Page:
“How could something like this happen?” Glen demanded.
I shrugged. “Where do you live?”
“Oakland Road,” they said as one.
“Well, there are a lot of woods over there,” I said, guessing at the source of the elemental.
The couple exchanged a glance.
“We live across the street from the cemetery. St. Mary’s,” Alicia admitted.
I let out a shaky laugh, “Wow. You really buried the lede on this one didn’t you?”
The girls were all in bed for the night and we were relaxing in our family room half of our attention on a television show, the other half on our phones. I’d heard the knocking occasionally in that room and had always assumed it was tree branches or sound traveling from elsewhere in the house so I was used to ignoring it. But then, as I was halfway through watching a zoo keeper try to rake leaves in a baby panda bear enclosure, Chris grabbed the remote and muted the television.
“What the hell is that noise?” He asked.
I looked over at him, “What noise?”
“That knocking, it’s driving me crazy.”
We sat in silence.
“There it is again,” he said when the knocking rattle sounded again.
I suggested it might be the dishwasher.
“It sounds like it’s coming from beneath us,” he insisted.
I followed him to the basement door and down the steps. Chris unhooked the latches on the old wooden makeshift door that served as our only protection from the dark place beneath the family room and hoisted it down to lean it against the concrete wall. The crawl space had been added when the family room had been built onto the house so it was not as deep as the rest of the basement. Truthfully, I couldn’t fathom the point of it. It was dirt floored and a constant source of rodent infestation.
Chris flipped on his flashlight then leaned his head into the darkness and looked right to left. Exasperated, he said, “Well, shit, there’s the problem.” He shone the flashlight around the space top to bottom, side to side. “Come look at this, no wonder it’s so noisy.”
I hesitated. He turned and motioned me over, a smile on his face.
For a moment I wondered if he’d found a family of rabbits inhabiting the place. I walked to him and he handed me the flashlight. I shined it into the pitch black and it lighted on a face. The face of a young girl. She was sitting on the dirt floor with her back to the wall, her knees drawn up to her chest and she wasn’t alone. People lined the gloomy room. All were sitting, some with their legs stretched out in front of them and crossed at the ankles, others with knees pulled in like the girl’s. Some old, others middle-aged, I saw one more child. A teenage boy with black hair who was somehow familiar.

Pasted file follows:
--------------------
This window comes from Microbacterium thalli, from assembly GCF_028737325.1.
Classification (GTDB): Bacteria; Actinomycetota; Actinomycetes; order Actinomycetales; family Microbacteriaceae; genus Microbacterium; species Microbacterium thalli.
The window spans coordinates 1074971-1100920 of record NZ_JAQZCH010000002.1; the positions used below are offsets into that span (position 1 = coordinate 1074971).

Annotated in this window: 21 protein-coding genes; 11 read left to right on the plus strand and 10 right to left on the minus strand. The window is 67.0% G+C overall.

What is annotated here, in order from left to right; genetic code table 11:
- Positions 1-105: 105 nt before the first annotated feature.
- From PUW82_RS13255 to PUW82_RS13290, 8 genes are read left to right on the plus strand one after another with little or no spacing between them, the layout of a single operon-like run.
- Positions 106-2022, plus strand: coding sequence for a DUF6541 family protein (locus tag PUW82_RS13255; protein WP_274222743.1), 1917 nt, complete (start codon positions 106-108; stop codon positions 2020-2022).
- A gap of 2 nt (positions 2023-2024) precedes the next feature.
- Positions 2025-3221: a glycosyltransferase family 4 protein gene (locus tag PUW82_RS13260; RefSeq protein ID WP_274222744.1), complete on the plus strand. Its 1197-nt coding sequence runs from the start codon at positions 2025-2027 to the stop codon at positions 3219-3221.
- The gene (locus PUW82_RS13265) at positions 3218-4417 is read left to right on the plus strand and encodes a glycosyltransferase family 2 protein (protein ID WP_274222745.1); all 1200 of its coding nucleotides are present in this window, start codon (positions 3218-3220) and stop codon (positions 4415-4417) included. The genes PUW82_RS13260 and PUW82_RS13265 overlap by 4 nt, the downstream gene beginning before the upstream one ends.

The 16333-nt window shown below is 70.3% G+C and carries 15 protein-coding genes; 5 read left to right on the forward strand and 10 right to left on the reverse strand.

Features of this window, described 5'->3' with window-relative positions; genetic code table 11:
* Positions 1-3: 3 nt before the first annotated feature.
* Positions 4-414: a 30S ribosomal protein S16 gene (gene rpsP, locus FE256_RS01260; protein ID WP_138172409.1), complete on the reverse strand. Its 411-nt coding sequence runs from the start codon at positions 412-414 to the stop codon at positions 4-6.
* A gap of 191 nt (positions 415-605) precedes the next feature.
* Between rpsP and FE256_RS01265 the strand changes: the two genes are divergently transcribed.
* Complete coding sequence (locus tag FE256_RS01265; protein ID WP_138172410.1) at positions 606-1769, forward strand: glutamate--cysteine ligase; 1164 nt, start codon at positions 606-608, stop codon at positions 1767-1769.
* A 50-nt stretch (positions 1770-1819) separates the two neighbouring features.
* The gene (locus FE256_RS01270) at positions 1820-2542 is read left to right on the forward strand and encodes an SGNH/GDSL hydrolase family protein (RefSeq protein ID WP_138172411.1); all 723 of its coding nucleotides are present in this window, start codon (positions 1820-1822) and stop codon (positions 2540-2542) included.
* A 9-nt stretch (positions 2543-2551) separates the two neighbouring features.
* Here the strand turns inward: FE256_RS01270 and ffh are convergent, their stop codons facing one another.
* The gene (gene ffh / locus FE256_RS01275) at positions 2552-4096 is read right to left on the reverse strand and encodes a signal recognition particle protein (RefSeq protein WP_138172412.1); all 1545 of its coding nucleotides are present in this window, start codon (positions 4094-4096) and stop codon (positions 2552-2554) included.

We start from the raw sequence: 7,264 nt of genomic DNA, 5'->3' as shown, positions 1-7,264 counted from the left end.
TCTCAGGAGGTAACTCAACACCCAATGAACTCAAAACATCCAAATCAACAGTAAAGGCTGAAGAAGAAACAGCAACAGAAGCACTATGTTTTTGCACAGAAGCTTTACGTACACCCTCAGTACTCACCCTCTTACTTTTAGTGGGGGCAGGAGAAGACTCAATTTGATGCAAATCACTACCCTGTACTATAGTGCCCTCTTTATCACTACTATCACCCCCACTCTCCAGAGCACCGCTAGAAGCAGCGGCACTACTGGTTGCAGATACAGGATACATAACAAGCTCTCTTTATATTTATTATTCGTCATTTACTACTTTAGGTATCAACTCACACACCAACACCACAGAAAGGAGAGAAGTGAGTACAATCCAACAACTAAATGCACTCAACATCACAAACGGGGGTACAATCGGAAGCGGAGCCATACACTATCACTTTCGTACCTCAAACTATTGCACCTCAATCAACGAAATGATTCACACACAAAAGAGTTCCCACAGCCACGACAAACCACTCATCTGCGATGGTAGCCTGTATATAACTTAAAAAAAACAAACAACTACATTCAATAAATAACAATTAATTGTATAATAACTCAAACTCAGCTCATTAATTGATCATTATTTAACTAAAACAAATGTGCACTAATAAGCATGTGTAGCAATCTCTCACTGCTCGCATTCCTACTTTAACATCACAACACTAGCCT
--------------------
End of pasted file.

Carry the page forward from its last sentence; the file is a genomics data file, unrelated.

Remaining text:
They all stared at me intently, as if they were relieved to see me.
“You’d better get started,” Chris said in a low voice. “You can’t keep them waiting like this forever.”
When I woke up I was already sitting up in bed, the blankets thrown off, one leg out and ready to leap to the floor. To run.
I was out of breath and for several moments I didn’t even realize that I was crying. I could make out Chris’s shape in the bed and I heard one of the dogs groan as he adjusted himself near our feet. I snatched my cell phone off the bedside table and turned on the flashlight app. I shone it around our room, certain there would be dead people lining the walls.
When I was certain we were alone I got out of bed and went down to the girls’ rooms. Kat was sound asleep, arms thrown over her head in her toddler bed. I decided then that I would move her bed into the big girls’ room in the morning. They’d been talking about it and looking down at her, all alone in this room made me realize how tiny and vulnerable she was. Max and Joey were safely nestled in their twin beds across the hall. I walked through the entire upstairs and then the first floor, checking doors, forcing myself to peer in corners.
I made sure the latch on the basement door was secure before retreating back to my bedroom where I reread an old Agatha Christie novel by booklight until dawn.
But I couldn’t distract myself from the truth. I’d gotten the message. The dead had only begun speaking to me.